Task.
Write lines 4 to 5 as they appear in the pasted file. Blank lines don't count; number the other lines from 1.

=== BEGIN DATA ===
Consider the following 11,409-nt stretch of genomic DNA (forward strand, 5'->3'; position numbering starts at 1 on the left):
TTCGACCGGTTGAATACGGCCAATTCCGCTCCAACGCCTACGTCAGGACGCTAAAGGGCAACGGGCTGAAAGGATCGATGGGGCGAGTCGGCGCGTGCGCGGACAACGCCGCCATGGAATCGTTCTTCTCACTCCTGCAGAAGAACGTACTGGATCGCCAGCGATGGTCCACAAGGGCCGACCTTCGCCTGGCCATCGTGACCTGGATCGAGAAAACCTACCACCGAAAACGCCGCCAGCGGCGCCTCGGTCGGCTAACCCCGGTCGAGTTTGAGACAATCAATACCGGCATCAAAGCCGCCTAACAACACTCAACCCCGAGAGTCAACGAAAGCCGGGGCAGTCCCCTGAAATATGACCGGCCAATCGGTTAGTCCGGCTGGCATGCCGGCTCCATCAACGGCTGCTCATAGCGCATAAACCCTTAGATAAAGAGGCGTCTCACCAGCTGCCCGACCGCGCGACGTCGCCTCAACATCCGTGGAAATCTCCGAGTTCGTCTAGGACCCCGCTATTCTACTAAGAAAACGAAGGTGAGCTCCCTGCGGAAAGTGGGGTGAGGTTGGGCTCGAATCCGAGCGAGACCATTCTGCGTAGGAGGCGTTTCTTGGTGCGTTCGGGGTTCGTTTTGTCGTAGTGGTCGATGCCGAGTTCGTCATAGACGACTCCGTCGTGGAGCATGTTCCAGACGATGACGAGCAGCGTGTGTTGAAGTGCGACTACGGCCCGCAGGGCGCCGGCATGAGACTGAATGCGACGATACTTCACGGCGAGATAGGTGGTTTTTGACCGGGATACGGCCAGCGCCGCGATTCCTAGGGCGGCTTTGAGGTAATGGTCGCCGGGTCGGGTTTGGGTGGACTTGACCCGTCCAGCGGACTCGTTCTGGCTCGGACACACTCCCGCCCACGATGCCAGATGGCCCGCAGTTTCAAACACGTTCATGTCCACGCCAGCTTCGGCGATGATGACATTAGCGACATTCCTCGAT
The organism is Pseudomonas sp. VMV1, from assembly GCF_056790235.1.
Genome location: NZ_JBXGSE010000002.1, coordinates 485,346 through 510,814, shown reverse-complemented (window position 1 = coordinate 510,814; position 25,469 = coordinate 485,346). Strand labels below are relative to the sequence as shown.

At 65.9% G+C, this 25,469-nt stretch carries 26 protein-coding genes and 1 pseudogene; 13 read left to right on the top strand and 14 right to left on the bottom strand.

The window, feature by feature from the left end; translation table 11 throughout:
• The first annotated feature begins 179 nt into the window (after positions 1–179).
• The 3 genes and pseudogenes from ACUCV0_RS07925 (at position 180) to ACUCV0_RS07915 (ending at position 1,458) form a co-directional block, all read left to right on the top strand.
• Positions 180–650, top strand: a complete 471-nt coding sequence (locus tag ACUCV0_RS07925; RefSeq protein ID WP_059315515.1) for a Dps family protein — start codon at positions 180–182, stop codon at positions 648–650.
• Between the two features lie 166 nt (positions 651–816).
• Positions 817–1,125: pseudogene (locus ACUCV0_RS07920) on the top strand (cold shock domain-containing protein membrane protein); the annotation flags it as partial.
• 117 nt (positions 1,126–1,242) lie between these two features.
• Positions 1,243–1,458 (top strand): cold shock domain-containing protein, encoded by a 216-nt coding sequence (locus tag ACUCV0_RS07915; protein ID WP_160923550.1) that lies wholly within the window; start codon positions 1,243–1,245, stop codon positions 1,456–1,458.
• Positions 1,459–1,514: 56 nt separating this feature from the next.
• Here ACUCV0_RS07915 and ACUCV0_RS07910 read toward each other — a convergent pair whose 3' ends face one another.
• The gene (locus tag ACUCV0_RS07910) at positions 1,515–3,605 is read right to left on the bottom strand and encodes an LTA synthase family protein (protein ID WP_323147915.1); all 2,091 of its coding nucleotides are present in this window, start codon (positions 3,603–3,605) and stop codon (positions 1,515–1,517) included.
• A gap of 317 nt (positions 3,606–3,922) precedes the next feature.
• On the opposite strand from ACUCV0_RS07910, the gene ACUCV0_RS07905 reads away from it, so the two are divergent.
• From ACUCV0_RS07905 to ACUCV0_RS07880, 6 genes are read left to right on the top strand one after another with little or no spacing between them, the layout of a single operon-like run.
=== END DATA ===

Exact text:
Genome location: NZ_JBXGSE010000002.1, coordinates 485,346 through 510,814, shown reverse-complemented (window position 1 = coordinate 510,814; position 25,469 = coordinate 485,346). Strand labels below are relative to the sequence as shown.

At 65.9% G+C, this 25,469-nt stretch carries 26 protein-coding genes and 1 pseudogene; 13 read left to right on the top strand and 14 right to left on the bottom strand.